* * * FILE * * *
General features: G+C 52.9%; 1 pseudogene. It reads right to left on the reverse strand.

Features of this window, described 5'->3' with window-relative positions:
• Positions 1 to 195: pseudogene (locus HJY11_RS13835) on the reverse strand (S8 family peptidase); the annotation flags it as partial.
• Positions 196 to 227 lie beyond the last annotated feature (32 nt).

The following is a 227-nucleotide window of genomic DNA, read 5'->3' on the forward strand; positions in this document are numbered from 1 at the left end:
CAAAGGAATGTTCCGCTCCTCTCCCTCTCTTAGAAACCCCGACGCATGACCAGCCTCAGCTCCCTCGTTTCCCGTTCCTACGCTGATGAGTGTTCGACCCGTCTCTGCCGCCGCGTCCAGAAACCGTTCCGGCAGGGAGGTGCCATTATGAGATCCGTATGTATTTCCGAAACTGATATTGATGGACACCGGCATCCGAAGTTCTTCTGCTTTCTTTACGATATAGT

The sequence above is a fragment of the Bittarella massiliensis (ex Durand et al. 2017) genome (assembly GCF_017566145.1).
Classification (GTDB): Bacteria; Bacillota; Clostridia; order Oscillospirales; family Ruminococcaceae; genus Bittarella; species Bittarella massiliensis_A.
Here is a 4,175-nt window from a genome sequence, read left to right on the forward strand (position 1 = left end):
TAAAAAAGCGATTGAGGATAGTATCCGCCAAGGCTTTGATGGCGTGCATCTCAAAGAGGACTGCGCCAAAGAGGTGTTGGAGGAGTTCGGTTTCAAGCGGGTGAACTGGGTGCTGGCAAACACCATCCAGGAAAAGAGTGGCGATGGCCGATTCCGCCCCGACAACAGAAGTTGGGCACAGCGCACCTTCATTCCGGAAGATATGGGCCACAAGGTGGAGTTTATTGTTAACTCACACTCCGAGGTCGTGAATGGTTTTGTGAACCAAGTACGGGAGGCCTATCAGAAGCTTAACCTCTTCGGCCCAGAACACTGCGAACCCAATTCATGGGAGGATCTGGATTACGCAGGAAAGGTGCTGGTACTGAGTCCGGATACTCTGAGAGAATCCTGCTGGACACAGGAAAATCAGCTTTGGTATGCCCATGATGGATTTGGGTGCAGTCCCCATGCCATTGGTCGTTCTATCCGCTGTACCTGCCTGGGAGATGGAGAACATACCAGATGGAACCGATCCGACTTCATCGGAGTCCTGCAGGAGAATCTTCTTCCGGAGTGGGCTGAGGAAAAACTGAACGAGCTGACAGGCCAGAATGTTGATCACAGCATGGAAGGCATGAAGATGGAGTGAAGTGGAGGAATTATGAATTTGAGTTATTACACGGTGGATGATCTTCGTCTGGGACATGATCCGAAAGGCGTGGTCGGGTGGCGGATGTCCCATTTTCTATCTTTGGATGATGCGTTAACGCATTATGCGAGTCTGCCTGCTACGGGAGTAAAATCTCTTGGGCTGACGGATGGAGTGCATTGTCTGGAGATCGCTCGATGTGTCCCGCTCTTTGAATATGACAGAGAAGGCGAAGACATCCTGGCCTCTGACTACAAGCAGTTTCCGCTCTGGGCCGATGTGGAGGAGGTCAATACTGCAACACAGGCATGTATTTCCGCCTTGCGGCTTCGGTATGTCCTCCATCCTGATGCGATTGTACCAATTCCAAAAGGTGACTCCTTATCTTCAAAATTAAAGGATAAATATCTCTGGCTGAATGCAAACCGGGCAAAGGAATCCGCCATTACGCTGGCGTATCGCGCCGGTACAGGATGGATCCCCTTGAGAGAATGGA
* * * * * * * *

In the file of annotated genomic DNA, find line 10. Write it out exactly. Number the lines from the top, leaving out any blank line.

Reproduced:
TAAAAAAGCGATTGAGGATAGTATCCGCCAAGGCTTTGATGGCGTGCATCTCAAAGAGGACTGCGCCAAAGAGGTGTTGGAGGAGTTCGGTTTCAAGCGGGTGAACTGGGTGCTGGCAAACACCATCCAGGAAAAGAGTGGCGATGGCCGATTCCGCCCCGACAACAGAAGTTGGGCACAGCGCACCTTCATTCCGGAAGATATGGGCCACAAGGTGGAGTTTATTGTTAACTCACACTCCGAGGTCGTGAATGGTTTTGTGAACCAAGTACGGGAGGCCTATCAGAAGCTTAACCTCTTCGGCCCAGAACACTGCGAACCCAATTCATGGGAGGATCTGGATTACGCAGGAAAGGTGCTGGTACTGAGTCCGGATACTCTGAGAGAATCCTGCTGGACACAGGAAAATCAGCTTTGGTATGCCCATGATGGATTTGGGTGCAGTCCCCATGCCATTGGTCGTTCTATCCGCTGTACCTGCCTGGGAGATGGAGAACATACCAGATGGAACCGATCCGACTTCATCGGAGTCCTGCAGGAGAATCTTCTTCCGGAGTGGGCTGAGGAAAAACTGAACGAGCTGACAGGCCAGAATGTTGATCACAGCATGGAAGGCATGAAGATGGAGTGAAGTGGAGGAATTATGAATTTGAGTTATTACACGGTGGATGATCTTCGTCTGGGACATGATCCGAAAGGCGTGGTCGGGTGGCGGATGTCCCATTTTCTATCTTTGGATGATGCGTTAACGCATTATGCGAGTCTGCCTGCTACGGGAGTAAAATCTCTTGGGCTGACGGATGGAGTGCATTGTCTGGAGATCGCTCGATGTGTCCCGCTCTTTGAATATGACAGAGAAGGCGAAGACATCCTGGCCTCTGACTACAAGCAGTTTCCGCTCTGGGCCGATGTGGAGGAGGTCAATACTGCAACACAGGCATGTATTTCCGCCTTGCGGCTTCGGTATGTCCTCCATCCTGATGCGATTGTACCAATTCCAAAAGGTGACTCCTTATCTTCAAAATTAAAGGATAAATATCTCTGGCTGAATGCAAACCGGGCAAAGGAATCCGCCATTACGCTGGCGTATCGCGCCGGTACAGGATGGATCCCCTTGAGAGAATGGA